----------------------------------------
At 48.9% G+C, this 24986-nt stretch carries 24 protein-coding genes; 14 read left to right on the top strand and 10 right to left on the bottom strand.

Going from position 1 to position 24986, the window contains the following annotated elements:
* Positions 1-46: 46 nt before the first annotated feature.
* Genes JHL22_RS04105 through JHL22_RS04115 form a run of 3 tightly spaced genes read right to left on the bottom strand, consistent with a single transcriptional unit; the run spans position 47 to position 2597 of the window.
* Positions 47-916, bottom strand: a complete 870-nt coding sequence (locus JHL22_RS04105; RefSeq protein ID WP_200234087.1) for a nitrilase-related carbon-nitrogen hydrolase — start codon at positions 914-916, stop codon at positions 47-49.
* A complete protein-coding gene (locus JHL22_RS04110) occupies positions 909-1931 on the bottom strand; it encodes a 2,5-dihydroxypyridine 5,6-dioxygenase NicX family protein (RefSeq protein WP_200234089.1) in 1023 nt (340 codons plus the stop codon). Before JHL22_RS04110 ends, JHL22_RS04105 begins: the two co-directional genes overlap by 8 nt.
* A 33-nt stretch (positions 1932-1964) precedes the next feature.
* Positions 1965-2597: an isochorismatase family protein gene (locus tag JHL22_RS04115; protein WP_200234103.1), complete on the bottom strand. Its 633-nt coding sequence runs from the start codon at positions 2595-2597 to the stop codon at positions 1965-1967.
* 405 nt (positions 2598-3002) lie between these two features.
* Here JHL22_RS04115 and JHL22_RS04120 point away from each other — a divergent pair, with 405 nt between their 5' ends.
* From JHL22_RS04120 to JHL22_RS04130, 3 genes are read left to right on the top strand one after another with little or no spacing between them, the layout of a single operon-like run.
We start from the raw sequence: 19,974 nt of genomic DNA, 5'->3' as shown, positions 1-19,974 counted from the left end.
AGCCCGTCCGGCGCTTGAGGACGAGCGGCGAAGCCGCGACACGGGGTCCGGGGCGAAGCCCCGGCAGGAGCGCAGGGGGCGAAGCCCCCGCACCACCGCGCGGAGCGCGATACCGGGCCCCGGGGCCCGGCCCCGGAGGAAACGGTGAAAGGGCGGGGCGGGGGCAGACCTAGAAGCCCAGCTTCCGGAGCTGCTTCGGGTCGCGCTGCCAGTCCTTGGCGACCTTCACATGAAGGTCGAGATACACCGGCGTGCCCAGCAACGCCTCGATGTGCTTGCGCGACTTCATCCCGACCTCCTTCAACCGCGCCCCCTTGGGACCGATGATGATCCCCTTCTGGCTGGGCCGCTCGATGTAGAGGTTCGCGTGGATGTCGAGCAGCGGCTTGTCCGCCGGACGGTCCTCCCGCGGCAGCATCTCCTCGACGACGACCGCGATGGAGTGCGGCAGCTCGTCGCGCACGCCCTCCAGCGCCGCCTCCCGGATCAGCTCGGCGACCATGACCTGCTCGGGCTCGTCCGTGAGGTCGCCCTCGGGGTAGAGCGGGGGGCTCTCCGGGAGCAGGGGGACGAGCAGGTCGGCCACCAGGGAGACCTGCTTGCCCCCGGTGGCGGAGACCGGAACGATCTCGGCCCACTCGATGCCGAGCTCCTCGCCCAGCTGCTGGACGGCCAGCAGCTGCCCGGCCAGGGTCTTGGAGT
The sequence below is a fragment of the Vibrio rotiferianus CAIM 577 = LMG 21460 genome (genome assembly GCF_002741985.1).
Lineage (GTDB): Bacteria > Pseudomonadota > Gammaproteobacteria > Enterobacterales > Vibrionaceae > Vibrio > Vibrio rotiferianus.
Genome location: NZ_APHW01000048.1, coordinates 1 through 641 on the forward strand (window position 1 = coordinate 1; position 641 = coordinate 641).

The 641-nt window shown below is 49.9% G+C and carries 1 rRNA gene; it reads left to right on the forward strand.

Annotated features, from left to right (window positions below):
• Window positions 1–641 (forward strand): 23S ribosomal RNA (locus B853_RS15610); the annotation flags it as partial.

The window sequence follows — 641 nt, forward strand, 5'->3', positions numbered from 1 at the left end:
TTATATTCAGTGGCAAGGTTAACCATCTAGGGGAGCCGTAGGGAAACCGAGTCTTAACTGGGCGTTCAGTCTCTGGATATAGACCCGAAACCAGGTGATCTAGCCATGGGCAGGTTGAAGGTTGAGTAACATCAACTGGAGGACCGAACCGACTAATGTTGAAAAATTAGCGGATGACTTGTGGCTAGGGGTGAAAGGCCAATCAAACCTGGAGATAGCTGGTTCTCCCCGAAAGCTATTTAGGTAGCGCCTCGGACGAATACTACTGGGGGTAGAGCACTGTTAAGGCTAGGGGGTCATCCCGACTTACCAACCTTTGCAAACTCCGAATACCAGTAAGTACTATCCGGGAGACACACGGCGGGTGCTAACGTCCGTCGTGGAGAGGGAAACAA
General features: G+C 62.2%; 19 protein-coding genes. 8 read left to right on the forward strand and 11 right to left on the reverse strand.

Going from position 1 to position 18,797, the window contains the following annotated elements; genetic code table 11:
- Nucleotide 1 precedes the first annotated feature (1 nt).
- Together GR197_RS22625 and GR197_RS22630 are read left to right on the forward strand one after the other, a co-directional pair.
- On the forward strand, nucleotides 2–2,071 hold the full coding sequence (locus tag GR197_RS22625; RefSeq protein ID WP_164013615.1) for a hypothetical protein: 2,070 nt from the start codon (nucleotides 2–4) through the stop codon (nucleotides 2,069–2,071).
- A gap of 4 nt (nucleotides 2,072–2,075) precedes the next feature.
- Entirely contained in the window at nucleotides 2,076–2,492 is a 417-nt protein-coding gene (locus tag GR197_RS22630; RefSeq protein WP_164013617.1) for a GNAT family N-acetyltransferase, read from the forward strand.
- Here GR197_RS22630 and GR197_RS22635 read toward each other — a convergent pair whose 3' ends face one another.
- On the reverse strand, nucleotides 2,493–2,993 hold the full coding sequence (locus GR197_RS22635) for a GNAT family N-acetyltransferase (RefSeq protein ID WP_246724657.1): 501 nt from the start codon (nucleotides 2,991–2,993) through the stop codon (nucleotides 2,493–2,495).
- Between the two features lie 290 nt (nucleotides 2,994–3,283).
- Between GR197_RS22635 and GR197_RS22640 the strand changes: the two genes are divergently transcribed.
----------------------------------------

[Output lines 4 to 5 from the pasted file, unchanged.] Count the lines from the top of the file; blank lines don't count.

* Genes JHL22_RS04105 through JHL22_RS04115 form a run of 3 tightly spaced genes read right to left on the bottom strand, consistent with a single transcriptional unit; the run spans position 47 to position 2597 of the window.
* Positions 47-916, bottom strand: a complete 870-nt coding sequence (locus JHL22_RS04105; RefSeq protein ID WP_200234087.1) for a nitrilase-related carbon-nitrogen hydrolase — start codon at positions 914-916, stop codon at positions 47-49.